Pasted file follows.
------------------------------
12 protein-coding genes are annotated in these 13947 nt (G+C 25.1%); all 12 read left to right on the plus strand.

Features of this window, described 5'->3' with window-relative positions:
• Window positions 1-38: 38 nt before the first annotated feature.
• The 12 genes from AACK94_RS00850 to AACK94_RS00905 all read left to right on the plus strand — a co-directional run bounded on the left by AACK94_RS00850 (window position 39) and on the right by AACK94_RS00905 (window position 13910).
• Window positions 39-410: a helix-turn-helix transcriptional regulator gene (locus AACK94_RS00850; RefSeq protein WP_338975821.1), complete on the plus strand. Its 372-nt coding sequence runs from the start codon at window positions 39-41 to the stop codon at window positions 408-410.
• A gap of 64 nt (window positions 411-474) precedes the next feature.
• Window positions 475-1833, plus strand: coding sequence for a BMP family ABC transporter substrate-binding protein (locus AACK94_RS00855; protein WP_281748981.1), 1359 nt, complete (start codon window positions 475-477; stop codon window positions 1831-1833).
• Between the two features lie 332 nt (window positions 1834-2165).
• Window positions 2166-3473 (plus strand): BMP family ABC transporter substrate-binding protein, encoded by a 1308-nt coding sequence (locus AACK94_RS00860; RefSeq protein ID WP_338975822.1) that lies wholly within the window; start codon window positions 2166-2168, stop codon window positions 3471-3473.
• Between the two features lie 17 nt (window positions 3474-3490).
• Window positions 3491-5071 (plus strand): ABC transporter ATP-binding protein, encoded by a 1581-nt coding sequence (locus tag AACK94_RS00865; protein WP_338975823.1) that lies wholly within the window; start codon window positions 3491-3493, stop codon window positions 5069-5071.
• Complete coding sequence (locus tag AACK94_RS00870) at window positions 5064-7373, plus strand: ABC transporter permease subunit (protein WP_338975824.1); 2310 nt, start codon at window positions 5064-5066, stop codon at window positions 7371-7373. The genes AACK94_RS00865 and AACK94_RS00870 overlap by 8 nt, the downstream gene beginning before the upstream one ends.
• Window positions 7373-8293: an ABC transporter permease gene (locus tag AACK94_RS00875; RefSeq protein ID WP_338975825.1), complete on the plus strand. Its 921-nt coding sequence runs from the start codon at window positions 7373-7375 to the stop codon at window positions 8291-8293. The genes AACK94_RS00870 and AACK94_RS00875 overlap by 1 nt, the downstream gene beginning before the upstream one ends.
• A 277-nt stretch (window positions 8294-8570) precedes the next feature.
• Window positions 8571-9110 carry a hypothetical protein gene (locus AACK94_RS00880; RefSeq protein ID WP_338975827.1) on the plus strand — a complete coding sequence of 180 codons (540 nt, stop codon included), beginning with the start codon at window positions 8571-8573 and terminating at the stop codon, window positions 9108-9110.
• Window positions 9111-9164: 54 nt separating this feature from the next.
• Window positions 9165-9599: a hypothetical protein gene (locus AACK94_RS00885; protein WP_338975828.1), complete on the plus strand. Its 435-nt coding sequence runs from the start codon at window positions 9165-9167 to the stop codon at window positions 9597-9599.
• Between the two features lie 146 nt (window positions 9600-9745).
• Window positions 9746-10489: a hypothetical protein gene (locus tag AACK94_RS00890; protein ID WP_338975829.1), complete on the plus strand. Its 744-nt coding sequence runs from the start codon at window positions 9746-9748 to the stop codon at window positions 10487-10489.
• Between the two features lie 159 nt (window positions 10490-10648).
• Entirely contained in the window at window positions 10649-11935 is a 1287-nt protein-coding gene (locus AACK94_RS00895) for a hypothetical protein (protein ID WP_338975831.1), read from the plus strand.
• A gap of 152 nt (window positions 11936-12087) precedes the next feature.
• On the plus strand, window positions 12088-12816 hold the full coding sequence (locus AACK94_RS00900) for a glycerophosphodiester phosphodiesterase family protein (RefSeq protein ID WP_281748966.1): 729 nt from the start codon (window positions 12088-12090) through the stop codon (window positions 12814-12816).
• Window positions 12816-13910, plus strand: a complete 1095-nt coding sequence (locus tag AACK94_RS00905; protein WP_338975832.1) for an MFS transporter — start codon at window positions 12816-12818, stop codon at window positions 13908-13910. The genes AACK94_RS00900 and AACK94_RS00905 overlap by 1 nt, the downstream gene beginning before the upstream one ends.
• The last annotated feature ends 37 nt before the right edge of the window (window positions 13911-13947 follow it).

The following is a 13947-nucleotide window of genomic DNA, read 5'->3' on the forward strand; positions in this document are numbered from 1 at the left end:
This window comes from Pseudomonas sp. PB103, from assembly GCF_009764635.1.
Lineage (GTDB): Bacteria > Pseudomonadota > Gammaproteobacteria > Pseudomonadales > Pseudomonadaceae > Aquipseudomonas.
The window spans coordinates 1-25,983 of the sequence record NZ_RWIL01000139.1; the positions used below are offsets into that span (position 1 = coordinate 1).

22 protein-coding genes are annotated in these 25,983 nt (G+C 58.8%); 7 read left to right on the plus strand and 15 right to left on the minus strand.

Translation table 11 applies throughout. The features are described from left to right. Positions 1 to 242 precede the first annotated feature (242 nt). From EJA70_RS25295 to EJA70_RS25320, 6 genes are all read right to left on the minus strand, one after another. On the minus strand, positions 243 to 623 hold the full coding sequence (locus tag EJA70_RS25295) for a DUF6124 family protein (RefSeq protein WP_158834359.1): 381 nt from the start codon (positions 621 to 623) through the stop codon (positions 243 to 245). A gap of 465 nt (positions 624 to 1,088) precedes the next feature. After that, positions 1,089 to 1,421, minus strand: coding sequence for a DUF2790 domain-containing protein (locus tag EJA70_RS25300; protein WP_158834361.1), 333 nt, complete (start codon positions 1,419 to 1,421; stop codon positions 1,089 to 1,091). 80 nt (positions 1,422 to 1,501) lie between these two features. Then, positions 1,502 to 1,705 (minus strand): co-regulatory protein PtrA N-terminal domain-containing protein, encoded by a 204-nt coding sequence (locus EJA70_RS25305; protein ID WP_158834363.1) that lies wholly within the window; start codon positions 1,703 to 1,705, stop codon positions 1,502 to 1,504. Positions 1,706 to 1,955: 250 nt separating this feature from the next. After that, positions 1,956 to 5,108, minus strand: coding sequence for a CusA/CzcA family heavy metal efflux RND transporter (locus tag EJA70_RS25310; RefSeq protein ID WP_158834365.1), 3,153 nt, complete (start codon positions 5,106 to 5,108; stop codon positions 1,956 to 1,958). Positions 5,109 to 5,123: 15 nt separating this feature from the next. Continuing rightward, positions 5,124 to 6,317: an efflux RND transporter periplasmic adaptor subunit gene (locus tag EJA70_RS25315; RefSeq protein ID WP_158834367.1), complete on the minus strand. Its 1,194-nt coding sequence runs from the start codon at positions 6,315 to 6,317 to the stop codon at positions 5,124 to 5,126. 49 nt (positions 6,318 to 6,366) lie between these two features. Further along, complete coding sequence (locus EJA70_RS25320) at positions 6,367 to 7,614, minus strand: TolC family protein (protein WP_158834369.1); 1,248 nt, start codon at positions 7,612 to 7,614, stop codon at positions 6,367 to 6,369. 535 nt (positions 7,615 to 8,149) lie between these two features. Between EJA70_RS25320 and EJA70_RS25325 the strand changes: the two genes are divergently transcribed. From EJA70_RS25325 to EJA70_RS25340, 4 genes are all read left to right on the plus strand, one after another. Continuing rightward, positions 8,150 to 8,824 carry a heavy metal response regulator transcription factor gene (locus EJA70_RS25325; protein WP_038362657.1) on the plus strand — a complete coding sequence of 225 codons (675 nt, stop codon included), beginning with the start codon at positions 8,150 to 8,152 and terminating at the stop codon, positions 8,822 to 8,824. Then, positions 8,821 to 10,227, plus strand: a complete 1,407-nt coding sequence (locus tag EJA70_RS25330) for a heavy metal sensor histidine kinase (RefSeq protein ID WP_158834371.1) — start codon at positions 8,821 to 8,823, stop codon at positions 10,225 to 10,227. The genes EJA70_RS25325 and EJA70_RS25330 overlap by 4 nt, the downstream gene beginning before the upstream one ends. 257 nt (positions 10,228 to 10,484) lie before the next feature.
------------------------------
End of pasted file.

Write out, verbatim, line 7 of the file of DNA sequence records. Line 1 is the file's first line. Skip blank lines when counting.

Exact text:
• Window positions 475-1833, plus strand: coding sequence for a BMP family ABC transporter substrate-binding protein (locus AACK94_RS00855; protein WP_281748981.1), 1359 nt, complete (start codon window positions 475-477; stop codon window positions 1831-1833).